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$283 million needed to support Sudanese affected by Covid-19

July 20 - 2020 KHARTOUM

The United Nations and humanitarian partners launched an addendum to the 2020 Sudan Humanitarian Response Plan on Sunday, to respond to the increasing humanitarian needs in the country.

The UN Humanitarian Coordinator for Sudan, Gwi-Yeop Son, called on the international community to scale up its support to Sudan and help the country to address the most immediate and critical needs of millions of people affected by the health and humanitarian consequences of the coronavirus pandemic.

More than $283 million is urgently needed to support the government-led response and provide life-saving assistance to more than 6.7 million people across the country, the Office for the Coordination of Humanitarian Affairs (OCHA) in Sudan stated in a press release on Sunday.

“COVID-19 arrived in Sudan at a time when an increasing part of the population was already struggling to meet their basic needs and the health system was already under extremely stress,” explained Son.

The pandemic has triggered a further economic slowdown amidst the ongoing economic crisis. This situation is affecting families’ purchasing capacity and the restrictions on movements is also impacting access to food, health care and basic services.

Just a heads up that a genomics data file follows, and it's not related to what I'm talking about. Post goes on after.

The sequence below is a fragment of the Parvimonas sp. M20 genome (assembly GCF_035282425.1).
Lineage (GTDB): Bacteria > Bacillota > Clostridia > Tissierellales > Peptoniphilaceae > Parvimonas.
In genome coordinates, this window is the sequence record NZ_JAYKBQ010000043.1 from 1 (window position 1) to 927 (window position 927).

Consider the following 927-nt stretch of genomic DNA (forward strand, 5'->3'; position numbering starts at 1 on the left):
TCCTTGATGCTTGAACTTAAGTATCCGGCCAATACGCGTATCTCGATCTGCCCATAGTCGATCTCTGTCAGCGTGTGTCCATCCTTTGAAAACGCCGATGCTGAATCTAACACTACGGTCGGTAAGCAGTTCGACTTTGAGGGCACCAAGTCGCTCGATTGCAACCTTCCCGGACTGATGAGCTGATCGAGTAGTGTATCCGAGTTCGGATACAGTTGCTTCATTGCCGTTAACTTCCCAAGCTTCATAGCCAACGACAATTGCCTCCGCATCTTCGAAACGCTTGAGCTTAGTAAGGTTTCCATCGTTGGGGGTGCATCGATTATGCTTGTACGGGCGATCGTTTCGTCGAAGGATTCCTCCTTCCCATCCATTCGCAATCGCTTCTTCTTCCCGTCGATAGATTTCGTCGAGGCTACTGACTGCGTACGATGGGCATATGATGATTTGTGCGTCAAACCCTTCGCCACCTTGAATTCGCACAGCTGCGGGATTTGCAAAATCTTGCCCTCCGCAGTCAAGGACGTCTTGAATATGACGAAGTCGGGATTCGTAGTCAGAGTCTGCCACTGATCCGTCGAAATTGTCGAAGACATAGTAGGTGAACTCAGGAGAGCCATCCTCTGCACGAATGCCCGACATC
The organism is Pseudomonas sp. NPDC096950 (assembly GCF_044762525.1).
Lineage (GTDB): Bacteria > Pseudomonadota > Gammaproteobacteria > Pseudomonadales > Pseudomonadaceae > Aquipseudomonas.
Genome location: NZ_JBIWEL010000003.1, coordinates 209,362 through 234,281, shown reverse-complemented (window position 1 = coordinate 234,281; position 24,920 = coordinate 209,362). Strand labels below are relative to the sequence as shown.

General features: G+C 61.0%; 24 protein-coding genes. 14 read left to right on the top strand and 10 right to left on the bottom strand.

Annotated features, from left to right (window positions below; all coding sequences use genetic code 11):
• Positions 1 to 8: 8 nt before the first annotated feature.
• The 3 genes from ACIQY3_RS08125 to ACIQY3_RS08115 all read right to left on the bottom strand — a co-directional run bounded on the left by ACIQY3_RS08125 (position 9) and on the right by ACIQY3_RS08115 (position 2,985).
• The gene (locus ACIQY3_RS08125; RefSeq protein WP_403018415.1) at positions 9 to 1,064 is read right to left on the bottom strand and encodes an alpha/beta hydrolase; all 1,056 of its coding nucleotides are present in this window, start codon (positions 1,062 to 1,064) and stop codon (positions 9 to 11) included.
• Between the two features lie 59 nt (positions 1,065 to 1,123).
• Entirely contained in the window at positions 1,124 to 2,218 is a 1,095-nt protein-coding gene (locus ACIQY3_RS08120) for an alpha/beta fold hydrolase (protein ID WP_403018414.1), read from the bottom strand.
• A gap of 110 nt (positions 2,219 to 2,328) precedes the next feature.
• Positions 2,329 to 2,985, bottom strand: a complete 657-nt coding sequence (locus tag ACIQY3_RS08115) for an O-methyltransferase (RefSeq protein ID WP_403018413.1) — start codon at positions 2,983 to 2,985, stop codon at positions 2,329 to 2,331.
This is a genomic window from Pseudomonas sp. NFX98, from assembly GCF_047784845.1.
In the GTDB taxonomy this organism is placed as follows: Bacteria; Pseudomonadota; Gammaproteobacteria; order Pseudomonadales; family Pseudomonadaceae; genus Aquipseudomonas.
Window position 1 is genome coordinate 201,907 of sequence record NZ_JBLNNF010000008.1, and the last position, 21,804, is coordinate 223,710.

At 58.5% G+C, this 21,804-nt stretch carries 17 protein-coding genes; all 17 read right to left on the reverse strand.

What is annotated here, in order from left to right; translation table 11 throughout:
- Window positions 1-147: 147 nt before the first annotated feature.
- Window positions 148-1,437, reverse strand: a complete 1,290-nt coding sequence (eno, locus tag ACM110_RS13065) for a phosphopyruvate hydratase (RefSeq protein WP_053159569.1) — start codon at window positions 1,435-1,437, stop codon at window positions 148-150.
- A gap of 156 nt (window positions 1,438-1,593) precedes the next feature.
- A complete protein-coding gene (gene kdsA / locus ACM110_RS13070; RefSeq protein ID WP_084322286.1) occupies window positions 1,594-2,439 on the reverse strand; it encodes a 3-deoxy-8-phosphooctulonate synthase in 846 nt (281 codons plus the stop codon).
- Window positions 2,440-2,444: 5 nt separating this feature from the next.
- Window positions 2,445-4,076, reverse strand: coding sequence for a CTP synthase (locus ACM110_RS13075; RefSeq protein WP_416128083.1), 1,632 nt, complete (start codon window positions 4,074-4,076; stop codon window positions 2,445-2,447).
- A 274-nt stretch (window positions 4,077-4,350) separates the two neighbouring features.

“More than 9.6 million people, almost a quarter of the entire population of Sudan, are facing severe hunger, the highest figure ever recorded in Sudan,” said Tinago Chikoto, Deputy Head of Office for OCHA in Sudan.

‘Unless we act now, we should be prepared for a series of human tragedies’ - Gwi-Yeop Son, UN Humanitarian Coordinator for Sudan

The Covid-19 addendum reflects an in-depth elaboration of the requirements for Sudan outlined in the UN Global Humanitarian Response Plan for Covid-19 launched last week, and will enable humanitarians to provide food, water, sanitation, health, nutrition and protection services during the pandemic. It complements the government’s efforts to mitigate the effects of the pandemic on the most vulnerable.

“Government and humanitarian partners are providing life-saving assistance to millions of people. Aid actors are providing the country with COVID-19 testing kits and other medical supplies. We trained over 1,600 health workers, distributed hygiene kits to nearly 500,000 people, and reached over 25 million people with campaigns to raise awareness and prevent transmissions. At least 2.8 million people were reached with food assistance in May alone,” Chikoto explained.

But more must be done, and the cost of inaction is too high. “Unless we act now, we should be prepared for a series of human tragedies,” said Son.

The humanitarian organisations in Sudan are ready to increase their operations. “We appeal to the international community to come together and to timely and generously support the people of Sudan,” she concluded.

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